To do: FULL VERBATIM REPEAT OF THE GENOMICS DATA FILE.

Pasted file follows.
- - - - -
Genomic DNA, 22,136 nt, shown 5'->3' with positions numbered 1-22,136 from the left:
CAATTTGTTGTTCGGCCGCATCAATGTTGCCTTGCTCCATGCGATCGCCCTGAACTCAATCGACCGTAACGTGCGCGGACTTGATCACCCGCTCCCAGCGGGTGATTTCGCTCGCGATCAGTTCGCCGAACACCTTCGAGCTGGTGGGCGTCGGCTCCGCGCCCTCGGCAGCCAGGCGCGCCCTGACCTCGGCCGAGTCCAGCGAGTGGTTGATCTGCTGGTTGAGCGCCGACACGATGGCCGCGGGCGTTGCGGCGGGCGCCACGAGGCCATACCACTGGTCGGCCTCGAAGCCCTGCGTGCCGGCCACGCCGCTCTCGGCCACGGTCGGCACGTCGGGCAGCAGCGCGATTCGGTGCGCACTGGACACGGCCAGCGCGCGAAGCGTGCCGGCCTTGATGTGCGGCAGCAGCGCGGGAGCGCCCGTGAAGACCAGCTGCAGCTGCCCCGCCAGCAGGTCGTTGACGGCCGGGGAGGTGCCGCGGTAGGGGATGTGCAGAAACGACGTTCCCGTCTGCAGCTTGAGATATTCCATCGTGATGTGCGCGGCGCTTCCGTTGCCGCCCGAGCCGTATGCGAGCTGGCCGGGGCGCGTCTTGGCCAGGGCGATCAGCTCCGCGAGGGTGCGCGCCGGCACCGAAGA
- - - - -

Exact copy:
Genomic DNA, 22,136 nt, shown 5'->3' with positions numbered 1-22,136 from the left:
CAATTTGTTGTTCGGCCGCATCAATGTTGCCTTGCTCCATGCGATCGCCCTGAACTCAATCGACCGTAACGTGCGCGGACTTGATCACCCGCTCCCAGCGGGTGATTTCGCTCGCGATCAGTTCGCCGAACACCTTCGAGCTGGTGGGCGTCGGCTCCGCGCCCTCGGCAGCCAGGCGCGCCCTGACCTCGGCCGAGTCCAGCGAGTGGTTGATCTGCTGGTTGAGCGCCGACACGATGGCCGCGGGCGTTGCGGCGGGCGCCACGAGGCCATACCACTGGTCGGCCTCGAAGCCCTGCGTGCCGGCCACGCCGCTCTCGGCCACGGTCGGCACGTCGGGCAGCAGCGCGATTCGGTGCGCACTGGACACGGCCAGCGCGCGAAGCGTGCCGGCCTTGATGTGCGGCAGCAGCGCGGGAGCGCCCGTGAAGACCAGCTGCAGCTGCCCCGCCAGCAGGTCGTTGACGGCCGGGGAGGTGCCGCGGTAGGGGATGTGCAGAAACGACGTTCCCGTCTGCAGCTTGAGATATTCCATCGTGATGTGCGCGGCGCTTCCGTTGCCGCCCGAGCCGTATGCGAGCTGGCCGGGGCGCGTCTTGGCCAGGGCGATCAGCTCCGCGAGGGTGCGCGCCGGCACCGAAGA